Taiko Tsurunokai Beats Reno

As a young girl growing up in Japan, Rieko Shimbo saw taiko drum music being performed, and she fell in love with it. She began her career with Araumaza, a professional taiko company based in Tokyo that performs folk music and dance in Japan.

Rieko moved to the U.S. in 1987 and to Reno in 1994. Two years later she formed Taiko Tsurunokai, her own taiko group. She began teaching taiko with a single drum that she made from a wine barrel, a hide, and some Japanese tacks. Today she has 8 drums and 15 students. They typically perform 12 or more times a year. The music they perform has evolved from regional styles of Japanese Music.

Performers wear traditional costumes. Background sounds are made with metal percussion instruments, a bamboo flute, and calls and responses between the leader and the performers. Typically the group performs at least three songs representing distinct geographical and cultural areas of Japan. Their jazzy songs derive from the culture of the Japanese islands where people have integrated taiko into everyday life and have developed a unique style. Other island-based music imitates the sound of the ocean’s waves. From the mountainous silk-producing region comes music played only during important cultural festivals.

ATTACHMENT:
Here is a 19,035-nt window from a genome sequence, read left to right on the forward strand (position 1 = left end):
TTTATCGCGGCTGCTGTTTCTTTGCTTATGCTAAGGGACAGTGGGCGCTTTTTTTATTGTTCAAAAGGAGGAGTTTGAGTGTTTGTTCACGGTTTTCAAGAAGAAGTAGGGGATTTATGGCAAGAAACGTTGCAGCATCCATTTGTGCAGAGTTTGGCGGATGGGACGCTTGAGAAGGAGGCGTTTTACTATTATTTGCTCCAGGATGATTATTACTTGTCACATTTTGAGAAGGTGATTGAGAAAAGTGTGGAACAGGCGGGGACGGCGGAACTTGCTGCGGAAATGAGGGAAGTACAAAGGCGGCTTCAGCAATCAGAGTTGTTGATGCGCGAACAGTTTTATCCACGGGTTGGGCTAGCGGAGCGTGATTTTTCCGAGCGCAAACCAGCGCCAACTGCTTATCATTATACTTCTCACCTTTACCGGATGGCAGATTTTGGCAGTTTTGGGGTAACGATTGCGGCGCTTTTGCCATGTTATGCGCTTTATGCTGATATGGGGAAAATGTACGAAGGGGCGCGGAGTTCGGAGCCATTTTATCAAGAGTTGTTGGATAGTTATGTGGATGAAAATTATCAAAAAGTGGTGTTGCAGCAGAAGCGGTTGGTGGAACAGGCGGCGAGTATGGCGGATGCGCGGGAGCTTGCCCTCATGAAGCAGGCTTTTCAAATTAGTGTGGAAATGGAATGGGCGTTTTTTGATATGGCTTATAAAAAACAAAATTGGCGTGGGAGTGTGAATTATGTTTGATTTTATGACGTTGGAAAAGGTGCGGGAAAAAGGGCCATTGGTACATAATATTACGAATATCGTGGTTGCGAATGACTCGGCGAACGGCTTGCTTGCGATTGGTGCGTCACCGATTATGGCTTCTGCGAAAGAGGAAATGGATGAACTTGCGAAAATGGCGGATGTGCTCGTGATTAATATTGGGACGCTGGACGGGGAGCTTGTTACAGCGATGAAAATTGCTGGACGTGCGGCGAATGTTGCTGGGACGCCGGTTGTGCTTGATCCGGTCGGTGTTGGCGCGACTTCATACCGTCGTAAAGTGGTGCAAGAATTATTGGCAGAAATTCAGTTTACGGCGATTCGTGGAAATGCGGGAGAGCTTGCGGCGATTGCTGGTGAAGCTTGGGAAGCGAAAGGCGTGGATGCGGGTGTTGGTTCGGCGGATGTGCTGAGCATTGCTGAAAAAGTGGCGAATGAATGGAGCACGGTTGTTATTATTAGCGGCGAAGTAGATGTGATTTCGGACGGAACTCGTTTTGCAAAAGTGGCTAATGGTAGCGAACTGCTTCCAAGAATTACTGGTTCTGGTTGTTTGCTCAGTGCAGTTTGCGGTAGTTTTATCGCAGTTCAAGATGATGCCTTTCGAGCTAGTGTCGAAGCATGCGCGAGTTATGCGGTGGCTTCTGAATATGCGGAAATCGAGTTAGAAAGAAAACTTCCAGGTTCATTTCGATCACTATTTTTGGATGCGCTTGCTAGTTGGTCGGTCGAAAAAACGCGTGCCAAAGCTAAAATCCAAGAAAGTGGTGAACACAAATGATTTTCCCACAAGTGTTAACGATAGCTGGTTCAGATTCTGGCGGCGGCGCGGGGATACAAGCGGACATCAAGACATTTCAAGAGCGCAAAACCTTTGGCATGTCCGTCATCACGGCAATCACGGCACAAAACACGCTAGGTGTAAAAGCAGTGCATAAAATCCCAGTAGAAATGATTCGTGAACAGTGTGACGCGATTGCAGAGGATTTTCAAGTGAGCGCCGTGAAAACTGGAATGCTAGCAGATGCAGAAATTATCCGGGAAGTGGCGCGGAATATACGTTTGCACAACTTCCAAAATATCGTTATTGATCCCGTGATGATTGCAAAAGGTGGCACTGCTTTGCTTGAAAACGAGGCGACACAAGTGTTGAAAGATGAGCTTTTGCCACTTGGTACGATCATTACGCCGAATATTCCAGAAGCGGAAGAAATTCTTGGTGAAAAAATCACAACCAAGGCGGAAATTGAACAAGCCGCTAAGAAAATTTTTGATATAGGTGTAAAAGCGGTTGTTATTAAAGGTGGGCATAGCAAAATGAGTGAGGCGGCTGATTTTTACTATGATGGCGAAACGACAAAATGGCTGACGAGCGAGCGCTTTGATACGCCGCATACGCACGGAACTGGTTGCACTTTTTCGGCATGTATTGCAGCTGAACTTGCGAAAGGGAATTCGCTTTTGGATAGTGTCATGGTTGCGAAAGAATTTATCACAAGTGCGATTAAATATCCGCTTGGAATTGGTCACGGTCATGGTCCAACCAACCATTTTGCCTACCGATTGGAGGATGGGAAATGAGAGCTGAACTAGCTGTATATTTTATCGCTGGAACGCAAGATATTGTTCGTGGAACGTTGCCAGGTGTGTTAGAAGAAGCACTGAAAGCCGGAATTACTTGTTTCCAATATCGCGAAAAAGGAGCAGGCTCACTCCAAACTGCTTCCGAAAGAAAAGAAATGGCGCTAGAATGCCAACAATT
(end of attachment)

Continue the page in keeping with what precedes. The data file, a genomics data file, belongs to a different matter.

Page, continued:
Taiko has its own written music format much as melodic music does. But it’s different, and Rieko knows how to read it. Here is a sample:

The group’s name, Tsurunokai, means “gathering of cranes.” The image of this graceful and elegant bird symbolizes longevity and happiness. It permeates Japanese culture and art. The logo on the tail of Japan Airlines (JAL) we are all familiar with is a crane. It is called tsurumaru, or circle crane in Japanese. Taiko appeared long ago in Japan as an instrument for communicating with soldiers in battle. It was used for signaling attack, retreat, and regroup. Later, taiko became a fixture in religious ceremonies, kabuki theater, and folk music.

Taiko Tsurunokai performs for groups and for fundraisers. In September 2019, they are scheduled for

                            Trails and Vistas in Tahoe City                               9/7/19

                            American Cancer Society                                            9/14/19

                            JDRF One Walk UNR                                            9/22/19

                            Osher Lifelong Learning Institute                              9/27/19

To inquire about booking for your group, contact them at

                            info@renotaiko.com

Norm Robins

norm@renoarts.news

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